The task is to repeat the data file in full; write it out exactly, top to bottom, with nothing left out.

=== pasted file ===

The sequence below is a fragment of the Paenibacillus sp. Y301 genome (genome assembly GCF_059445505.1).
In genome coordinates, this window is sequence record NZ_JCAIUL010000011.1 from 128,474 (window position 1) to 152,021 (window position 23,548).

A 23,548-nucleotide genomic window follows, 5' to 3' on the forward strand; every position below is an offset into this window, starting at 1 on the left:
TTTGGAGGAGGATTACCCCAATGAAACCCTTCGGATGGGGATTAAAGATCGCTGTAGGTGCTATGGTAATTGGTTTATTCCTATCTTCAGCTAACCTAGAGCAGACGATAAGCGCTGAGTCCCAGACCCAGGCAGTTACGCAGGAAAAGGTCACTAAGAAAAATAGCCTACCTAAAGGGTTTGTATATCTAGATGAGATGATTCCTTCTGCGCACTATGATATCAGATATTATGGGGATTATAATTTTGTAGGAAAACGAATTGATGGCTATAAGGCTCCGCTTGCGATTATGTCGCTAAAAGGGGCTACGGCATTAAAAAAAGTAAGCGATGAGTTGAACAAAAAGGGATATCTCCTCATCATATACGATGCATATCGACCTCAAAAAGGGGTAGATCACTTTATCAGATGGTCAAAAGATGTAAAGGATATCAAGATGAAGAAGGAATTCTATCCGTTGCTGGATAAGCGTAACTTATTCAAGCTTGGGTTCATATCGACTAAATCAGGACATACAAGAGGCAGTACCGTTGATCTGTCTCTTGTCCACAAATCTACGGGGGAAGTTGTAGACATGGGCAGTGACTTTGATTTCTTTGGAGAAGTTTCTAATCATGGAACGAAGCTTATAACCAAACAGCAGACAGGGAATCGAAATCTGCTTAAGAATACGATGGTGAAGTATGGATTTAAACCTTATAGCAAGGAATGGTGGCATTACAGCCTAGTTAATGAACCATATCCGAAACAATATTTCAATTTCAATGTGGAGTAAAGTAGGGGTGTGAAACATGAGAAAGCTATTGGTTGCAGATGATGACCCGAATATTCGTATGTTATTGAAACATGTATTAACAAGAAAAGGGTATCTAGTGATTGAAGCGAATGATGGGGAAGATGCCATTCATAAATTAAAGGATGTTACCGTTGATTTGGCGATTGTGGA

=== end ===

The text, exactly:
The sequence below is a fragment of the Paenibacillus sp. Y301 genome (genome assembly GCF_059445505.1).
In genome coordinates, this window is sequence record NZ_JCAIUL010000011.1 from 128,474 (window position 1) to 152,021 (window position 23,548).

A 23,548-nucleotide genomic window follows, 5' to 3' on the forward strand; every position below is an offset into this window, starting at 1 on the left:
TTTGGAGGAGGATTACCCCAATGAAACCCTTCGGATGGGGATTAAAGATCGCTGTAGGTGCTATGGTAATTGGTTTATTCCTATCTTCAGCTAACCTAGAGCAGACGATAAGCGCTGAGTCCCAGACCCAGGCAGTTACGCAGGAAAAGGTCACTAAGAAAAATAGCCTACCTAAAGGGTTTGTATATCTAGATGAGATGATTCCTTCTGCGCACTATGATATCAGATATTATGGGGATTATAATTTTGTAGGAAAACGAATTGATGGCTATAAGGCTCCGCTTGCGATTATGTCGCTAAAAGGGGCTACGGCATTAAAAAAAGTAAGCGATGAGTTGAACAAAAAGGGATATCTCCTCATCATATACGATGCATATCGACCTCAAAAAGGGGTAGATCACTTTATCAGATGGTCAAAAGATGTAAAGGATATCAAGATGAAGAAGGAATTCTATCCGTTGCTGGATAAGCGTAACTTATTCAAGCTTGGGTTCATATCGACTAAATCAGGACATACAAGAGGCAGTACCGTTGATCTGTCTCTTGTCCACAAATCTACGGGGGAAGTTGTAGACATGGGCAGTGACTTTGATTTCTTTGGAGAAGTTTCTAATCATGGAACGAAGCTTATAACCAAACAGCAGACAGGGAATCGAAATCTGCTTAAGAATACGATGGTGAAGTATGGATTTAAACCTTATAGCAAGGAATGGTGGCATTACAGCCTAGTTAATGAACCATATCCGAAACAATATTTCAATTTCAATGTGGAGTAAAGTAGGGGTGTGAAACATGAGAAAGCTATTGGTTGCAGATGATGACCCGAATATTCGTATGTTATTGAAACATGTATTAACAAGAAAAGGGTATCTAGTGATTGAAGCGAATGATGGGGAAGATGCCATTCATAAATTAAAGGATGTTACCGTTGATTTGGCGATTGTGGA